Roku Takes on Apple TV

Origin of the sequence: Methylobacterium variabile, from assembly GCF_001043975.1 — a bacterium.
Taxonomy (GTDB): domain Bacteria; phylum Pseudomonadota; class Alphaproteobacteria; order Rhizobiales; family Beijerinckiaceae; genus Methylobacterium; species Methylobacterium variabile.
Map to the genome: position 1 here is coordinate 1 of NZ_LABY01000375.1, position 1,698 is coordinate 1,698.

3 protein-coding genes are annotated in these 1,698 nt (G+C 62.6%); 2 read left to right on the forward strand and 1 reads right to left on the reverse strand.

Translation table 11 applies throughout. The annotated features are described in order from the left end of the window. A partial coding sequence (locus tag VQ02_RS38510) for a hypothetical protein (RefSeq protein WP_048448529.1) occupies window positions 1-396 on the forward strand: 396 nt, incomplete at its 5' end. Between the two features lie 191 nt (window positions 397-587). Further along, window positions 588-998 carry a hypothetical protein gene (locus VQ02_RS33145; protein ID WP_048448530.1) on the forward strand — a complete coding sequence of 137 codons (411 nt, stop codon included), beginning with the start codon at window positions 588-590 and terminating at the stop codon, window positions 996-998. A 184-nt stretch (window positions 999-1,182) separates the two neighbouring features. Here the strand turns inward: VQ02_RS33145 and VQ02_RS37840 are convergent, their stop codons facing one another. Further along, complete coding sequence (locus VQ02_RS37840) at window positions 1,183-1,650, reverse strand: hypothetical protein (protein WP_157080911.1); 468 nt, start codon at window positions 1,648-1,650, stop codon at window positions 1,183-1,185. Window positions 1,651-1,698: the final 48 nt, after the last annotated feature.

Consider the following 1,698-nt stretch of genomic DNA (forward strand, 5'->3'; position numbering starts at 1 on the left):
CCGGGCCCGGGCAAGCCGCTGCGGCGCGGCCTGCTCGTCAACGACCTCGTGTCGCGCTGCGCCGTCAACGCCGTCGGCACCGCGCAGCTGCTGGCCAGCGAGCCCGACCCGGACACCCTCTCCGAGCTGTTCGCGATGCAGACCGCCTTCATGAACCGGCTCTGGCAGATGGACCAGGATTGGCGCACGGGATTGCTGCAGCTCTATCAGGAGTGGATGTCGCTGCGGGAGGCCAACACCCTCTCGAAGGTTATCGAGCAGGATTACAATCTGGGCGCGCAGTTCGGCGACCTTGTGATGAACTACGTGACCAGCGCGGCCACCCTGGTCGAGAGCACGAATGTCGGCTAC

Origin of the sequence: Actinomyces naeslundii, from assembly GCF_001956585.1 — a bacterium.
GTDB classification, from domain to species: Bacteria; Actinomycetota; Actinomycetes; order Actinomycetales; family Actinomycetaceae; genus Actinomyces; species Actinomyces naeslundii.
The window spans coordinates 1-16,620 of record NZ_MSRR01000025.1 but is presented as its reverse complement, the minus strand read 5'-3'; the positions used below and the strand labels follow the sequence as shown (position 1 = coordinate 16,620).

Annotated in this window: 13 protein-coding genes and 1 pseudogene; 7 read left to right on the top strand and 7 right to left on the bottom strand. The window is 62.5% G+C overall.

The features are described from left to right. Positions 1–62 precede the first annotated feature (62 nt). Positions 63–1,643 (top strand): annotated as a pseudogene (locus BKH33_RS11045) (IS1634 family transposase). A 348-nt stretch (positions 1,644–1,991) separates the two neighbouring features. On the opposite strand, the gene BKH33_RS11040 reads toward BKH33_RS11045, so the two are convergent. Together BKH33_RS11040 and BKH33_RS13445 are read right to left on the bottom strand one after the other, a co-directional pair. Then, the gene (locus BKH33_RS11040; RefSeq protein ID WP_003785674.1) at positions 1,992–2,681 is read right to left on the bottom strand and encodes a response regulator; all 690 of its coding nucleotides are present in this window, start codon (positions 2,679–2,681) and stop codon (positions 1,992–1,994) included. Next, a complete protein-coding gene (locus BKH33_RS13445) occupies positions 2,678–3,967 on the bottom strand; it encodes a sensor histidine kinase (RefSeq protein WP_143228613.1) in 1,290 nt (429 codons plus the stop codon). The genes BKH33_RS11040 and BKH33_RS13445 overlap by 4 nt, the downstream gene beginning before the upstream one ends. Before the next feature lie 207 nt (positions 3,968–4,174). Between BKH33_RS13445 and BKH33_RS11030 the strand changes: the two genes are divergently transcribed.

This week, Roku, a company based in Saratoga, California, launched a new lineup of video players designed to stream high-definition content from Internet destinations such as Netflix, Amazon, and Pandora. The cost will be $60 for a basic player and $100 for one that offers a variety of ways to connect to other devices. Both are equipped for high-definition playback. Roku was one of the first companies to stream Internet content to televisions; it released its first video player in May 2008. Since then, the market for Internet-connected set-top boxes for televisions has become much more crowded. Competition is intense because, along with free shows and clips, the Internet can be used to deliver premium, cable-like content. An Internet-connected set-top box can also be used to deliver ads that are closely tailored to viewing habits. "People are zeroing in on the same answer from multiple directions," says David Krall, Roku's president. Roku has about 700,000 users--far fewer than the number of Apple iTunes users out there--but the company hopes to attract users by offering lower-cost hardware and high performance.

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